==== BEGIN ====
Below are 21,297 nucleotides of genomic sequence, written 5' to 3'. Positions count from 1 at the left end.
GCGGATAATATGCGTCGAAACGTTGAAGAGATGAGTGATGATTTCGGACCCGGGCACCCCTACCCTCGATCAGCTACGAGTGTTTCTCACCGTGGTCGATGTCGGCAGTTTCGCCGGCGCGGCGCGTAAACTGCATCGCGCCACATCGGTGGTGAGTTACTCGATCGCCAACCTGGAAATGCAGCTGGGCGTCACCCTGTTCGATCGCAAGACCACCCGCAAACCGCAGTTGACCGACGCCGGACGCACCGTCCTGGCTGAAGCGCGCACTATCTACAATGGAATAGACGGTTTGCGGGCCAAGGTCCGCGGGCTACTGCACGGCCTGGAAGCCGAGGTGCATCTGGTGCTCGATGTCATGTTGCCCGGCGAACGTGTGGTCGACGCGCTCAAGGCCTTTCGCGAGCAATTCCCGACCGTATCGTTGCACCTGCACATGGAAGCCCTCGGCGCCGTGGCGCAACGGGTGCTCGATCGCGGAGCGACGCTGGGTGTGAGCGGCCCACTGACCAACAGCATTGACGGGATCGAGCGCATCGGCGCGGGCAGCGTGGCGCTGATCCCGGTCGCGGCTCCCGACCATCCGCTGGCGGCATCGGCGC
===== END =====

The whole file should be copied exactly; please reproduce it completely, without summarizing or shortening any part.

Below are 21,297 nucleotides of genomic sequence, written 5' to 3'. Positions count from 1 at the left end.
GCGGATAATATGCGTCGAAACGTTGAAGAGATGAGTGATGATTTCGGACCCGGGCACCCCTACCCTCGATCAGCTACGAGTGTTTCTCACCGTGGTCGATGTCGGCAGTTTCGCCGGCGCGGCGCGTAAACTGCATCGCGCCACATCGGTGGTGAGTTACTCGATCGCCAACCTGGAAATGCAGCTGGGCGTCACCCTGTTCGATCGCAAGACCACCCGCAAACCGCAGTTGACCGACGCCGGACGCACCGTCCTGGCTGAAGCGCGCACTATCTACAATGGAATAGACGGTTTGCGGGCCAAGGTCCGCGGGCTACTGCACGGCCTGGAAGCCGAGGTGCATCTGGTGCTCGATGTCATGTTGCCCGGCGAACGTGTGGTCGACGCGCTCAAGGCCTTTCGCGAGCAATTCCCGACCGTATCGTTGCACCTGCACATGGAAGCCCTCGGCGCCGTGGCGCAACGGGTGCTCGATCGCGGAGCGACGCTGGGTGTGAGCGGCCCACTGACCAACAGCATTGACGGGATCGAGCGCATCGGCGCGGGCAGCGTGGCGCTGATCCCGGTCGCGGCTCCCGACCATCCGCTGGCGGCATCGGCGC